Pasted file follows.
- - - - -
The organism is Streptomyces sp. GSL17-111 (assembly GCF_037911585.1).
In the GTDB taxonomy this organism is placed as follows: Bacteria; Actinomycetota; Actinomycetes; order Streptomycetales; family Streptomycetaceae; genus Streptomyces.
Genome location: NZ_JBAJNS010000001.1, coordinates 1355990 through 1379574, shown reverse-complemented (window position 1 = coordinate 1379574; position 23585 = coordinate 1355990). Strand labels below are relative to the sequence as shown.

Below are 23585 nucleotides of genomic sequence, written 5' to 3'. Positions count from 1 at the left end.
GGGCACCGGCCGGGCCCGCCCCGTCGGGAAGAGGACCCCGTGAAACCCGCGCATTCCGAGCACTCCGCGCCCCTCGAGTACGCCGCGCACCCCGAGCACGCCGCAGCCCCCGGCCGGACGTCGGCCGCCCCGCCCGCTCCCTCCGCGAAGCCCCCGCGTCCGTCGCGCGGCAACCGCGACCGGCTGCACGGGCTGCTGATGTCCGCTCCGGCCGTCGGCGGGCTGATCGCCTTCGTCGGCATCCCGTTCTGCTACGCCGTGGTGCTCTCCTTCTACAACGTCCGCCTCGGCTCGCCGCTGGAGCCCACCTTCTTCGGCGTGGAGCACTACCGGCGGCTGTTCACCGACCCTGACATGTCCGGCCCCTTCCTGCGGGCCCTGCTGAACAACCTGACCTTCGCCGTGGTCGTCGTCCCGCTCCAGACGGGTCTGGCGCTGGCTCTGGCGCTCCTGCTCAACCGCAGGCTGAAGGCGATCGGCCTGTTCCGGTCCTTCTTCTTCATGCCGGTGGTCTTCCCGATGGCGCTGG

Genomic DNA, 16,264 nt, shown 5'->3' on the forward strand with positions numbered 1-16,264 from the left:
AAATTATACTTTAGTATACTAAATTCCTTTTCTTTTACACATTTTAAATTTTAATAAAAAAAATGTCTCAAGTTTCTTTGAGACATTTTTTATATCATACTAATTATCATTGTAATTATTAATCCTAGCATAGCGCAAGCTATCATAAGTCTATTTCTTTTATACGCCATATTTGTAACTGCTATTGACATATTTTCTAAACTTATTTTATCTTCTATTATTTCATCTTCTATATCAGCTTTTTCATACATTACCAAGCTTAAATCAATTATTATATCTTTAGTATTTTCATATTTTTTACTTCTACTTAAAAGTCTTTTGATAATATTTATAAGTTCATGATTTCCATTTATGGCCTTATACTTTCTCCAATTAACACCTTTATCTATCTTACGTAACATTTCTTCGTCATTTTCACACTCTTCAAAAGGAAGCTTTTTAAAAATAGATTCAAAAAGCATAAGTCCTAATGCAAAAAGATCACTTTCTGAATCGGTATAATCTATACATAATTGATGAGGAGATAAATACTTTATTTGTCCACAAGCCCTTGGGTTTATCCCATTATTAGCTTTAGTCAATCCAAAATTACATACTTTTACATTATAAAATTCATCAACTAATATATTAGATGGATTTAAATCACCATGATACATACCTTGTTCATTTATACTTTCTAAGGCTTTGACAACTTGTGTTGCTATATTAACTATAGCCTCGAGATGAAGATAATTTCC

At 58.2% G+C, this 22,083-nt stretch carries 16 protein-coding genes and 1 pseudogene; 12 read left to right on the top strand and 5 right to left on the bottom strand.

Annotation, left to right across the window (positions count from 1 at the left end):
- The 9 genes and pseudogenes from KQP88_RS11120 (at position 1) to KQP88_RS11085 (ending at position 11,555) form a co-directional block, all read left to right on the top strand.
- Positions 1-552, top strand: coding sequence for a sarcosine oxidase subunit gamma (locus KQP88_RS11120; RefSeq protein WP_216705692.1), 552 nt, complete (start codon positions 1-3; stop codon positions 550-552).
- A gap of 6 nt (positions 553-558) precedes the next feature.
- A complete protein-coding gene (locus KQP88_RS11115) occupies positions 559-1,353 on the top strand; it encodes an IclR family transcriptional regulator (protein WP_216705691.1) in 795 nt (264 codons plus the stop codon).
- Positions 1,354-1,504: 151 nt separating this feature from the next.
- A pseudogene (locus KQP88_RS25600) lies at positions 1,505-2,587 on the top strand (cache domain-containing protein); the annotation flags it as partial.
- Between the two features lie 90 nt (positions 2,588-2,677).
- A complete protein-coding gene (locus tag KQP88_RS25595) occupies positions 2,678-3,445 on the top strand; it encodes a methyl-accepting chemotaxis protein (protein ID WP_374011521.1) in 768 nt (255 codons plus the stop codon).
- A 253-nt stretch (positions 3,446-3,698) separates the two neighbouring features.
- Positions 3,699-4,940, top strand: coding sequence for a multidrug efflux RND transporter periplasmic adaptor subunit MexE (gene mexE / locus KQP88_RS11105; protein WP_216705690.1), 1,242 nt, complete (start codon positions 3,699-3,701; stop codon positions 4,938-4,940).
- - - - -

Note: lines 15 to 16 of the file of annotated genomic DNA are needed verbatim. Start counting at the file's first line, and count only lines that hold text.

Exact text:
- A pseudogene (locus KQP88_RS25600) lies at positions 1,505-2,587 on the top strand (cache domain-containing protein); the annotation flags it as partial.
- Between the two features lie 90 nt (positions 2,588-2,677).